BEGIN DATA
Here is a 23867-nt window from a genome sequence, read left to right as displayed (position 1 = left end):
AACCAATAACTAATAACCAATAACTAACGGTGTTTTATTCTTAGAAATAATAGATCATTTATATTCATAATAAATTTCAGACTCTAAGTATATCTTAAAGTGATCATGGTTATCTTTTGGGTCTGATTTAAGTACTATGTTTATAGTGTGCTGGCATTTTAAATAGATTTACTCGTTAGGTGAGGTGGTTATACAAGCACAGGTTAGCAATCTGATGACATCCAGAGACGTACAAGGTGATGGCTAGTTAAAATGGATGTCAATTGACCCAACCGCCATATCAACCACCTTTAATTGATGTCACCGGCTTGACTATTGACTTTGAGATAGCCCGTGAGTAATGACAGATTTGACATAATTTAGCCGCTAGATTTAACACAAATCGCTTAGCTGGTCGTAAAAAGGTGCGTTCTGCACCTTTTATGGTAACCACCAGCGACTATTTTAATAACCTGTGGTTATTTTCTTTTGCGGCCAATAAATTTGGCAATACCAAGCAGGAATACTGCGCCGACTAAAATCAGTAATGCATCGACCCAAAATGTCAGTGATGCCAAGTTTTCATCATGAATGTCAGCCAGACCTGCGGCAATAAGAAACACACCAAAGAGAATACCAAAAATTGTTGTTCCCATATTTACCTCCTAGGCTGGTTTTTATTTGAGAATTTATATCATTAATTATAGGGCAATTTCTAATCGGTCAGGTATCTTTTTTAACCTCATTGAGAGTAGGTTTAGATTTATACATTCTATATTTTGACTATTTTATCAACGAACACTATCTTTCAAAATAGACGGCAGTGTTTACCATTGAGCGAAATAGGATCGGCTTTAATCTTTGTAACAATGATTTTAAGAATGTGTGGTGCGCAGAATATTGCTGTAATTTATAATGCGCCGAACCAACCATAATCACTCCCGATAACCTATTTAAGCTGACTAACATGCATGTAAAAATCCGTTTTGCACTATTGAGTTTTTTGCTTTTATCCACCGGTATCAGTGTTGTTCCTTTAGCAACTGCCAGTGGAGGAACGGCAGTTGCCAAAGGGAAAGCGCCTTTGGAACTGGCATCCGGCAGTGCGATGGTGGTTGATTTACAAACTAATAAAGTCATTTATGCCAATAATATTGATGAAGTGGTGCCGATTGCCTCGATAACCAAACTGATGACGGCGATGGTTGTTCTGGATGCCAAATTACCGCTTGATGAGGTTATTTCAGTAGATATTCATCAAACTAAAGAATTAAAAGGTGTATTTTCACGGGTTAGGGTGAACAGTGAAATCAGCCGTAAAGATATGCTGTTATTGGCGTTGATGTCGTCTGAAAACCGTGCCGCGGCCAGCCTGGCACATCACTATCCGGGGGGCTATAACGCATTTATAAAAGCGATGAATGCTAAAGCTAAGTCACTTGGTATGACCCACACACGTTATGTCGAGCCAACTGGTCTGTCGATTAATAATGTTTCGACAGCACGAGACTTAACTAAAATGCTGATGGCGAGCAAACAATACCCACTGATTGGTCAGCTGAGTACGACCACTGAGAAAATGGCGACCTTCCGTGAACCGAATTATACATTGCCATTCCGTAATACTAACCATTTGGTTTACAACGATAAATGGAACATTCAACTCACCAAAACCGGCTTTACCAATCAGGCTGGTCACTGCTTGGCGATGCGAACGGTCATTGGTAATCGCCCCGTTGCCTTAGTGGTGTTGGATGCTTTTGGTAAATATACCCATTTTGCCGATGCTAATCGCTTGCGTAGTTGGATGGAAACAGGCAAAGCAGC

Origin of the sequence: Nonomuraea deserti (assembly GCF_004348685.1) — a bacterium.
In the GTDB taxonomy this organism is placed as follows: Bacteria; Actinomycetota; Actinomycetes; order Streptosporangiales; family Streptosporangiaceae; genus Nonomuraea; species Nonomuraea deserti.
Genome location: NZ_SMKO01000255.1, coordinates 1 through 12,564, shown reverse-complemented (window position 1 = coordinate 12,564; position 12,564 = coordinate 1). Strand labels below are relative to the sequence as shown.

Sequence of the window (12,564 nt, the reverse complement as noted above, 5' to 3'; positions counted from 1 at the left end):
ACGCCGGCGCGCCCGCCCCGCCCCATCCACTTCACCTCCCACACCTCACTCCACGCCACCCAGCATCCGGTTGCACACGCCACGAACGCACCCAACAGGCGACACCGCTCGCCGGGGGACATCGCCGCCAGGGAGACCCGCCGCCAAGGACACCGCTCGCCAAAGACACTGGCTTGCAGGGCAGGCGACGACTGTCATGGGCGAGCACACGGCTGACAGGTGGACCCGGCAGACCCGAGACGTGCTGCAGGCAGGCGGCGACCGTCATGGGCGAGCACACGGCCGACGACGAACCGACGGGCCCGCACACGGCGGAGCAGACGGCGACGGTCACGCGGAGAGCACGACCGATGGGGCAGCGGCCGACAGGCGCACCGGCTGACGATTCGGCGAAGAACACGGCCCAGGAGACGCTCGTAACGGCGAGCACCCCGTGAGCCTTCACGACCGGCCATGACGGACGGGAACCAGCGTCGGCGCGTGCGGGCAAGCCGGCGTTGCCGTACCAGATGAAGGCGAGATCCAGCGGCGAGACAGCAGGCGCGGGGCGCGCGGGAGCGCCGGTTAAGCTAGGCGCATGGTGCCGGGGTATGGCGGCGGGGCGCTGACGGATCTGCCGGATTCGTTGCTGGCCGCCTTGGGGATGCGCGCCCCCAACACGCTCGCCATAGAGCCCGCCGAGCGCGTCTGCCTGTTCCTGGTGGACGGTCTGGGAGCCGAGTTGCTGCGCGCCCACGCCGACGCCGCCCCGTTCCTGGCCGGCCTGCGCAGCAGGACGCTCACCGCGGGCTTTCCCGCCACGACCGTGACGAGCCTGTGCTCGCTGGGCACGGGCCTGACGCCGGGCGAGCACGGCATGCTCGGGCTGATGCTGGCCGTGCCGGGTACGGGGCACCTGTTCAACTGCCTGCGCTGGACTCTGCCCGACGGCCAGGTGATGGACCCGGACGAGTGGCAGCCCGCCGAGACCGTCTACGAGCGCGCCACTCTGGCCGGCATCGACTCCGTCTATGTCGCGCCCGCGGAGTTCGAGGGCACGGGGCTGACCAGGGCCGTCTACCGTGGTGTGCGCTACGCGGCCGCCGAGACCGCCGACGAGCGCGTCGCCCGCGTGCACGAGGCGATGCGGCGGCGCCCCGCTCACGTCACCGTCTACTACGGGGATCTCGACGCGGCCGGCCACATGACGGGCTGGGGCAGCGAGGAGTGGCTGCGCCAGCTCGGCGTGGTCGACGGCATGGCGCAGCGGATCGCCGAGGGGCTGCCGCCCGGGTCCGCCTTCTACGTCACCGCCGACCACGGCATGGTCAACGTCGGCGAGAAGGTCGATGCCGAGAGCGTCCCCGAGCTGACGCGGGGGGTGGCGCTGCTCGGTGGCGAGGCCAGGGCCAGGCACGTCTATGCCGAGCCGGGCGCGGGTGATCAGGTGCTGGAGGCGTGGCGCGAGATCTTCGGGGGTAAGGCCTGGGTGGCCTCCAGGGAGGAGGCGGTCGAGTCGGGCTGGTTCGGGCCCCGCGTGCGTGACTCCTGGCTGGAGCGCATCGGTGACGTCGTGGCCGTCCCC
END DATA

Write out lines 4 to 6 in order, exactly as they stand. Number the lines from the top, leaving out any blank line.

In the GTDB taxonomy this organism is placed as follows: Bacteria; Actinomycetota; Actinomycetes; order Streptosporangiales; family Streptosporangiaceae; genus Nonomuraea; species Nonomuraea deserti.
Genome location: NZ_SMKO01000255.1, coordinates 1 through 12,564, shown reverse-complemented (window position 1 = coordinate 12,564; position 12,564 = coordinate 1). Strand labels below are relative to the sequence as shown.

Sequence of the window (12,564 nt, the reverse complement as noted above, 5' to 3'; positions counted from 1 at the left end):